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A recursive algorithm for incrementing natural numbers

Incrementing a natural number is simple as adding 11 to it, so why would we ever want to think about a fancy way of doing it? All we need to do is to go from yy to y+1y + 1 , and well, that's pretty obvious.

But, let's take a look at one example:

from math import floor

def increment(y):
    if y == 0:
        return 1
    elif y % 2 == 1:
        return 2 * increment(floor(y / 2))

    return y + 1
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It's a beautiful recursive algorithm for incrementing natural numbers, taken from Steven Skiena’s The Algorithm Design Manual.

But how do we know that it's correct?

The book answers it, by using induction.

The base case is when yy equals 00 , and if that's the case, we return 11 . That is correct: 0+1=10 + 1 = 1 .

Our induction hypothesis is that Increment(n1)\text{Increment}(n - 1) is nn .
We assume that is the case, and go on to show that Increment(n)\text{Increment}(n) holds as well, that is, Increment(n)=n+1\text{Increment}(n) = n + 1 .

When yy is an even number (when y mod 2=0y \text{ mod } 2 = 0 ), we return y+1y + 1 in the last line, so that's correct.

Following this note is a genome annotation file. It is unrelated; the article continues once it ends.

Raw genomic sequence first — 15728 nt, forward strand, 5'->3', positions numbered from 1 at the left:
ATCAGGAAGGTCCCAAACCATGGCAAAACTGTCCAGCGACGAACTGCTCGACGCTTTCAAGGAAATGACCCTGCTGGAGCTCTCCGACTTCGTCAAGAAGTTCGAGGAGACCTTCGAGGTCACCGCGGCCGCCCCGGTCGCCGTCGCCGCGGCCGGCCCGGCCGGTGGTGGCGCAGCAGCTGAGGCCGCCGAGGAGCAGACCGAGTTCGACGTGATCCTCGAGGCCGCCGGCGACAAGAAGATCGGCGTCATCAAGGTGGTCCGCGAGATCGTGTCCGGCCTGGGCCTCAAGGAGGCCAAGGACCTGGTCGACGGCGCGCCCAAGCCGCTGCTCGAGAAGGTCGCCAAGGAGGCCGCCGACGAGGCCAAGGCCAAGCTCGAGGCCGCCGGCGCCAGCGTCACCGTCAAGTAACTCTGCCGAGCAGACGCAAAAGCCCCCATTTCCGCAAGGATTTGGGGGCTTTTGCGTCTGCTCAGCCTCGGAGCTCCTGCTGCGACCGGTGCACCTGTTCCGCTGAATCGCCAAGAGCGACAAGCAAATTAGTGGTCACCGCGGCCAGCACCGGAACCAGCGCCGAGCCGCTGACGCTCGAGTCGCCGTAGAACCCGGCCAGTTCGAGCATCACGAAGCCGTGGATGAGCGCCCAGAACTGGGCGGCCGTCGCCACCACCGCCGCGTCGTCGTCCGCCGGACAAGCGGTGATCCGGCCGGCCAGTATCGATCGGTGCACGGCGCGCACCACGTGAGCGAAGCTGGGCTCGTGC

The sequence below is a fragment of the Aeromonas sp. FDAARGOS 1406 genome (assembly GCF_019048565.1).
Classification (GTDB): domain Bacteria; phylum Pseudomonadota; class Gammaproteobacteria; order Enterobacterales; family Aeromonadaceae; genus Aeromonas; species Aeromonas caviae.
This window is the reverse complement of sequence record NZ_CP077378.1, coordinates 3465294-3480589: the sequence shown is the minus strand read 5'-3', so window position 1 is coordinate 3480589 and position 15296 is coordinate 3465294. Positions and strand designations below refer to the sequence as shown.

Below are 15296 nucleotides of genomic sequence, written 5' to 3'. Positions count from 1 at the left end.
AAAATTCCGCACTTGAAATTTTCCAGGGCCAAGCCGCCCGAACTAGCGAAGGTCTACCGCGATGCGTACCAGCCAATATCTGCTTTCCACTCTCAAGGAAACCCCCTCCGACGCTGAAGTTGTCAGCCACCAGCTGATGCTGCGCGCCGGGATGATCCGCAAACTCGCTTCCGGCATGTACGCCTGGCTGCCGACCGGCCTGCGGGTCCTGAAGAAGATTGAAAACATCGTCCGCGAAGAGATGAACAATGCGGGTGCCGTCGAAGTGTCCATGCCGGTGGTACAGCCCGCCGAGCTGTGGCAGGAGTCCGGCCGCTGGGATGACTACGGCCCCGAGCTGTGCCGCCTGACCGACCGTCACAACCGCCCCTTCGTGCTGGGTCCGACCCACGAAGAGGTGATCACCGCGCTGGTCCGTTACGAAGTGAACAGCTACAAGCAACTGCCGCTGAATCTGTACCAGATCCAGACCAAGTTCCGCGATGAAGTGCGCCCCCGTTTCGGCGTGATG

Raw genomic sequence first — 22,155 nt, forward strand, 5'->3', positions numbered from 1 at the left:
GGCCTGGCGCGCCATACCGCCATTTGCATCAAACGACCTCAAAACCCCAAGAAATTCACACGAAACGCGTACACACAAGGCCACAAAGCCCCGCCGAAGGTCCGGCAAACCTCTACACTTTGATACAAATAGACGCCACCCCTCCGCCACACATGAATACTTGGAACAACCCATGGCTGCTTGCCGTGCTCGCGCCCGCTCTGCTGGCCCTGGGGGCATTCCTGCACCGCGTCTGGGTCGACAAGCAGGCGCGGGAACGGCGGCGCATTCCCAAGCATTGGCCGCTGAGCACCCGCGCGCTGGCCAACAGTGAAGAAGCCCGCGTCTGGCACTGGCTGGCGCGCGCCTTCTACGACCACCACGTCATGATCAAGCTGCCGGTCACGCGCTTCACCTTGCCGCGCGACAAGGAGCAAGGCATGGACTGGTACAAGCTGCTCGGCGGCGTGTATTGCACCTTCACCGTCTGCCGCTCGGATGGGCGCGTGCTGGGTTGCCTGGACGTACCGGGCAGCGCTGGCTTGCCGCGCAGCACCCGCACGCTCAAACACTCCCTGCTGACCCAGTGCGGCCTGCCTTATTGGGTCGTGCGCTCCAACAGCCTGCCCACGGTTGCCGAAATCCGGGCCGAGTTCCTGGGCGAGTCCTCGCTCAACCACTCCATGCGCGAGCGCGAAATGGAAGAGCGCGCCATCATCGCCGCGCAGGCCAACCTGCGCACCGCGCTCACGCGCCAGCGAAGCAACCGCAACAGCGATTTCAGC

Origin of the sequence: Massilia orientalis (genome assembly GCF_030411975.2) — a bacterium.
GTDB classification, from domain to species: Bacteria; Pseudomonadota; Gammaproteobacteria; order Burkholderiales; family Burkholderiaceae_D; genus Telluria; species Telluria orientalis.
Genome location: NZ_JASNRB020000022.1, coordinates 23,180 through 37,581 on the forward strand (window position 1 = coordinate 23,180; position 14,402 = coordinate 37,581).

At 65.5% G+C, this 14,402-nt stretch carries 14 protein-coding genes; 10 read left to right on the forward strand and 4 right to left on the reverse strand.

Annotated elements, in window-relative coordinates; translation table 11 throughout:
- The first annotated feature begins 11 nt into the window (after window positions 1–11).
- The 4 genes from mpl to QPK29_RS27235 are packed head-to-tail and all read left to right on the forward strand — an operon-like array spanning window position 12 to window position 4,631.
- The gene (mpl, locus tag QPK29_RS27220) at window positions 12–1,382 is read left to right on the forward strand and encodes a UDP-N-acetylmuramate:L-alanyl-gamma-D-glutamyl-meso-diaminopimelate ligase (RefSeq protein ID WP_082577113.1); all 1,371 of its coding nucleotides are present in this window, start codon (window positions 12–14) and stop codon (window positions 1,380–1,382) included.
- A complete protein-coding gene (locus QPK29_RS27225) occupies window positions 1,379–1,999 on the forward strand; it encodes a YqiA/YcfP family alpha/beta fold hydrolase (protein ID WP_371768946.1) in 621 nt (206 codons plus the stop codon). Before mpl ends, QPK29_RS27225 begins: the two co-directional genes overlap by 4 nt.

So what's the deal with odd numbers, then?

When yy is odd (when y mod 2=1y \text{ mod } 2 = 1 ), what is returned from the increment function is:

2 * increment(floor(y / 2))
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Remember that we need to prove Increment(n)=n+1\text{Increment}(n) = n + 1 , so we need to prove that what we return here is indeed y + 1.

When yy is odd, we can write it as 2m+12m + 1 , for some integer mm . In that case, what we have is:

2 * increment(floor(((2 * m) + 1) / 2))
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2Increment((2m+1)/2)2 \cdot \text{Increment}(\lfloor(2m + 1) / 2\rfloor)
\lfloor and \rfloor indicate the floor function.

We can simplify it by dividing the terms inside Increment\text{Increment} by 22 :

2Increment(m+1/2)2 \cdot \text{Increment}(\lfloor{m + 1 / 2}\rfloor)

Taking the floor of m+1/2m + 1/2 , we have just mm (remember that mm is an integer):

2Increment(m)2 \cdot \text{Increment}(m)

...which is (by our induction hypothesis):

2(m+1)2(m + 1)

...which is:

2m+22m + 2

We said that yy is 2m+12m + 1 . And the result of our increment function returns 2m+22m + 2 , which is the correct answer: y+1y + 1 🎉

This is certainly a bit tricky at first, but it provides an important lesson that induction is a solid way of proving correctness, even though most of it feels like magic.

The lectures based on the book The Algorithm Design Manual can be found here.

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